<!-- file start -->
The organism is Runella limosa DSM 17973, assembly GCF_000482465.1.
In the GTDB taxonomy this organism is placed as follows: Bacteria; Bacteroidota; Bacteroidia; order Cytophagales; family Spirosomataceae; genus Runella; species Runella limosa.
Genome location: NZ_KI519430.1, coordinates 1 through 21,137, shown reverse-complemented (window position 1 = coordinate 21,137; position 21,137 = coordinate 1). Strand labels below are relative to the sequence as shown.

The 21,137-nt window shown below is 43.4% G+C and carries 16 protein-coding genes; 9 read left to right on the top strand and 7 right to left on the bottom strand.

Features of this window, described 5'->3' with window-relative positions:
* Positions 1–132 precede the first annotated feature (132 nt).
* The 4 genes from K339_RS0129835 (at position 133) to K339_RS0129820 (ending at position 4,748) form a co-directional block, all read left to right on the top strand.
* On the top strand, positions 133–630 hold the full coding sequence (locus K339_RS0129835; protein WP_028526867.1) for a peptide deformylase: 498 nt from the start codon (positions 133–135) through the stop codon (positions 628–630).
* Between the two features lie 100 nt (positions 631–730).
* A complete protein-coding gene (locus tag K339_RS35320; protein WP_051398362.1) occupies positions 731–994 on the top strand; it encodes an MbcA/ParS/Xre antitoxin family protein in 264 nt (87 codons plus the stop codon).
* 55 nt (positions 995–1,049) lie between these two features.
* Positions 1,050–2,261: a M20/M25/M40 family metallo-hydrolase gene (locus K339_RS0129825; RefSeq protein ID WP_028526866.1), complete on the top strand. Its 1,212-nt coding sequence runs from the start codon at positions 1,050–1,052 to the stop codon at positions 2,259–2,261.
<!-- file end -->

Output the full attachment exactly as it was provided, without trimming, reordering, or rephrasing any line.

The organism is Runella limosa DSM 17973, assembly GCF_000482465.1.
In the GTDB taxonomy this organism is placed as follows: Bacteria; Bacteroidota; Bacteroidia; order Cytophagales; family Spirosomataceae; genus Runella; species Runella limosa.
Genome location: NZ_KI519430.1, coordinates 1 through 21,137, shown reverse-complemented (window position 1 = coordinate 21,137; position 21,137 = coordinate 1). Strand labels below are relative to the sequence as shown.

The 21,137-nt window shown below is 43.4% G+C and carries 16 protein-coding genes; 9 read left to right on the top strand and 7 right to left on the bottom strand.

Features of this window, described 5'->3' with window-relative positions:
* Positions 1–132 precede the first annotated feature (132 nt).
* The 4 genes from K339_RS0129835 (at position 133) to K339_RS0129820 (ending at position 4,748) form a co-directional block, all read left to right on the top strand.
* On the top strand, positions 133–630 hold the full coding sequence (locus K339_RS0129835; protein WP_028526867.1) for a peptide deformylase: 498 nt from the start codon (positions 133–135) through the stop codon (positions 628–630).
* Between the two features lie 100 nt (positions 631–730).
* A complete protein-coding gene (locus tag K339_RS35320; protein WP_051398362.1) occupies positions 731–994 on the top strand; it encodes an MbcA/ParS/Xre antitoxin family protein in 264 nt (87 codons plus the stop codon).
* 55 nt (positions 995–1,049) lie between these two features.
* Positions 1,050–2,261: a M20/M25/M40 family metallo-hydrolase gene (locus K339_RS0129825; RefSeq protein ID WP_028526866.1), complete on the top strand. Its 1,212-nt coding sequence runs from the start codon at positions 1,050–1,052 to the stop codon at positions 2,259–2,261.